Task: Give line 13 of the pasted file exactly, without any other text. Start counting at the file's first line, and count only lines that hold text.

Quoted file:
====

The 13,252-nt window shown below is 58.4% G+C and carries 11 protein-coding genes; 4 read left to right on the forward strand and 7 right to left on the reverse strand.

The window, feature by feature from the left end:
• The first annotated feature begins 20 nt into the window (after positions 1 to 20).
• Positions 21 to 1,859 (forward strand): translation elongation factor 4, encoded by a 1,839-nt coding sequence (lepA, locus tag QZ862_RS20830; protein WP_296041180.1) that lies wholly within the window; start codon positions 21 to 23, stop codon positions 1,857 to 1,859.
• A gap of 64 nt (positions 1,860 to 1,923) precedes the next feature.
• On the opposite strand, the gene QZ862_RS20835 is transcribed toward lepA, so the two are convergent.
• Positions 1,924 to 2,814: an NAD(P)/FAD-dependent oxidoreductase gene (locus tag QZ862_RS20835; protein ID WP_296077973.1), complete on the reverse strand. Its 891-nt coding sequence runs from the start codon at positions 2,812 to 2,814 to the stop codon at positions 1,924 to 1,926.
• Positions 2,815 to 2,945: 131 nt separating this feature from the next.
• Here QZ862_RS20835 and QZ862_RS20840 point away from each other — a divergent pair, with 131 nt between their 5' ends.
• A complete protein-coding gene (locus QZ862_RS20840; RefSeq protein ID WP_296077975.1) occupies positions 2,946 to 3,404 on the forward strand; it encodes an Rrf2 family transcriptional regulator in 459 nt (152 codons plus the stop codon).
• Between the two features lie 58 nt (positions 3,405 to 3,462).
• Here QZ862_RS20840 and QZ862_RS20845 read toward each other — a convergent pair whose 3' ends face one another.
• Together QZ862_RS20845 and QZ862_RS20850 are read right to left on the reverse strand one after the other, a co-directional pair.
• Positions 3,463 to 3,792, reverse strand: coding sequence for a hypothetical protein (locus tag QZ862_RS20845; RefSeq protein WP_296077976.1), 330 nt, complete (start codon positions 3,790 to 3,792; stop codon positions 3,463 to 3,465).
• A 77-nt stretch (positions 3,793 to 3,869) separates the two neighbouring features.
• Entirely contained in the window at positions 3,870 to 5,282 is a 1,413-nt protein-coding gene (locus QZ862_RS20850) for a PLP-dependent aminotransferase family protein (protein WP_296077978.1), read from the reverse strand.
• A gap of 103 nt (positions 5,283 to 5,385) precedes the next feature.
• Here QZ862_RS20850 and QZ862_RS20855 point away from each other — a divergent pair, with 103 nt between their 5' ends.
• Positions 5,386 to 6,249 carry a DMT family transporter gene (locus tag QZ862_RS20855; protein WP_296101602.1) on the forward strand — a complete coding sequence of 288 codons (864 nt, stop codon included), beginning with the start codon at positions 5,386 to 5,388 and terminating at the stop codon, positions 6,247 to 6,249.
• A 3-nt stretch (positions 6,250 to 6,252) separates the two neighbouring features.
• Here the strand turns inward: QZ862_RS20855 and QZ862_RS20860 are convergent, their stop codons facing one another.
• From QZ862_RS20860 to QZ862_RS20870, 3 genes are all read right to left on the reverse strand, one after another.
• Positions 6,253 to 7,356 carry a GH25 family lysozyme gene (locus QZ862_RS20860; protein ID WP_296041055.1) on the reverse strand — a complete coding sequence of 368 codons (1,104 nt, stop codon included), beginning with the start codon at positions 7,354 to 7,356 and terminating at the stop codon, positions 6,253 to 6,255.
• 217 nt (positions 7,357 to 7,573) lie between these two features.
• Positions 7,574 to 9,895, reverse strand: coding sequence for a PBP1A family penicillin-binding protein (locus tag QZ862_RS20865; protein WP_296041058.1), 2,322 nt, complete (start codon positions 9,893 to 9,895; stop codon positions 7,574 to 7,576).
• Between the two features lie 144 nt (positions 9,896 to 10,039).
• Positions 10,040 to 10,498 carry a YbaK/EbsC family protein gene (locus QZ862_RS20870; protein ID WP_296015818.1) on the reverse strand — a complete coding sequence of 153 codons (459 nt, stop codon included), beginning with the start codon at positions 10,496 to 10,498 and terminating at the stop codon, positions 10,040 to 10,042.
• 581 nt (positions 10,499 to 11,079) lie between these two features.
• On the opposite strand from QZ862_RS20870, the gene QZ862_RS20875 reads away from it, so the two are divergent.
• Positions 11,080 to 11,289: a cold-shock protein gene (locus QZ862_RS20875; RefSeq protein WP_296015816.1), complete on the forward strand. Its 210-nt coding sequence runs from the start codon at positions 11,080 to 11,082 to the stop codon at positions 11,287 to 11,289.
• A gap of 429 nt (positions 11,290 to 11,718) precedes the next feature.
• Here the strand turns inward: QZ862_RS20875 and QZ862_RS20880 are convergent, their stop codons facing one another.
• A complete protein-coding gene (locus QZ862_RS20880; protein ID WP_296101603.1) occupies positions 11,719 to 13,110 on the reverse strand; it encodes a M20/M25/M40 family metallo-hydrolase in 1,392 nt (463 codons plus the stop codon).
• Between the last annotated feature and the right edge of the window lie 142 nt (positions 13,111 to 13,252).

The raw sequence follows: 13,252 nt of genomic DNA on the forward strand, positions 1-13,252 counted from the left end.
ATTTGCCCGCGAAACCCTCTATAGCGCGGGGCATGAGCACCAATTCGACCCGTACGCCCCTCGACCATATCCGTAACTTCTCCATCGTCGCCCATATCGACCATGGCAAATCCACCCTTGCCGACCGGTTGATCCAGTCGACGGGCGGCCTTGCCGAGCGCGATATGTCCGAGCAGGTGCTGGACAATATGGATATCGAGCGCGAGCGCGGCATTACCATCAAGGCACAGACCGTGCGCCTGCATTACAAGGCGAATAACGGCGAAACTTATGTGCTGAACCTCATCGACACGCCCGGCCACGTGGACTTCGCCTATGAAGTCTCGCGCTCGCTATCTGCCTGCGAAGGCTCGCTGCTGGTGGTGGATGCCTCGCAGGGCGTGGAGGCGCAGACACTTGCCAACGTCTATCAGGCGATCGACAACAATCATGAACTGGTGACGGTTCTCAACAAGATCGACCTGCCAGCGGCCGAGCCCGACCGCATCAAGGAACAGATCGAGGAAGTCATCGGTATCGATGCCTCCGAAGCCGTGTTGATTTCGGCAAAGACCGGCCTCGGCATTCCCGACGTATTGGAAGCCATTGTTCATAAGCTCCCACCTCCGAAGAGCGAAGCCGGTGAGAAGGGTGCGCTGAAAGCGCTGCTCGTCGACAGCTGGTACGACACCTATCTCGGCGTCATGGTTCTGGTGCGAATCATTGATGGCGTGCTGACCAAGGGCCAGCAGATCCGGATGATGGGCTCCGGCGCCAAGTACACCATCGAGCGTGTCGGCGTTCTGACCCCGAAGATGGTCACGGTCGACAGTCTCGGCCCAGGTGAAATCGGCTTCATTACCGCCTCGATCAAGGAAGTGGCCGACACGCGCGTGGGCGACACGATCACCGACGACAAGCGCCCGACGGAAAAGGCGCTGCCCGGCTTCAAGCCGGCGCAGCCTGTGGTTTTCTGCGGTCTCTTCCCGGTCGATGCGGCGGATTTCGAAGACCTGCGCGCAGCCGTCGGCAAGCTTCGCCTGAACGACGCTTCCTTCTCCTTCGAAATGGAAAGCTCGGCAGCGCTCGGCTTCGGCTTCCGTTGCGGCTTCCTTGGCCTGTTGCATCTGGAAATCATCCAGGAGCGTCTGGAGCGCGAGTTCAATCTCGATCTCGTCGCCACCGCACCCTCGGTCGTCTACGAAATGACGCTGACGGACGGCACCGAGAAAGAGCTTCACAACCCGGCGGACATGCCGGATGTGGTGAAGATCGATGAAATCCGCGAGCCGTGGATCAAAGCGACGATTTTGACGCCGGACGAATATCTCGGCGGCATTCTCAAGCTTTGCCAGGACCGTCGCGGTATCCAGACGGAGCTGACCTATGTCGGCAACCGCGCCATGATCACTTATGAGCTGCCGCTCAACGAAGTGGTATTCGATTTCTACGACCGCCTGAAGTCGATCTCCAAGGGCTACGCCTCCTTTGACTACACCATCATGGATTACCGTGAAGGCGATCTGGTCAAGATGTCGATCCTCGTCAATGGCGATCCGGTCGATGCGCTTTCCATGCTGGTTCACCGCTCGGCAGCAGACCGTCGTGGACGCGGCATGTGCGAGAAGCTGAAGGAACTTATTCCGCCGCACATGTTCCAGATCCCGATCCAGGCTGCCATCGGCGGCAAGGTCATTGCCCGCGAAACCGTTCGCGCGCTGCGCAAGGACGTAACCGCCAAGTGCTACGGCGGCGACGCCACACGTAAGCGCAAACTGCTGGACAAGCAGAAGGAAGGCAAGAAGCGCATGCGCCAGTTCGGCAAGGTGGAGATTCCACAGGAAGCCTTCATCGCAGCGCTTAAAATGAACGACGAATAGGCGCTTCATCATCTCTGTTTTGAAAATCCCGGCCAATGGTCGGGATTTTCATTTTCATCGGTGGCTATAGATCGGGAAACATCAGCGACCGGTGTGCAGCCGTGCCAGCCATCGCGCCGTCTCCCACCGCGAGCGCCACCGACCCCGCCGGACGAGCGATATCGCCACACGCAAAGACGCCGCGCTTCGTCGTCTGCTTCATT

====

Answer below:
• Together QZ862_RS20845 and QZ862_RS20850 are read right to left on the reverse strand one after the other, a co-directional pair.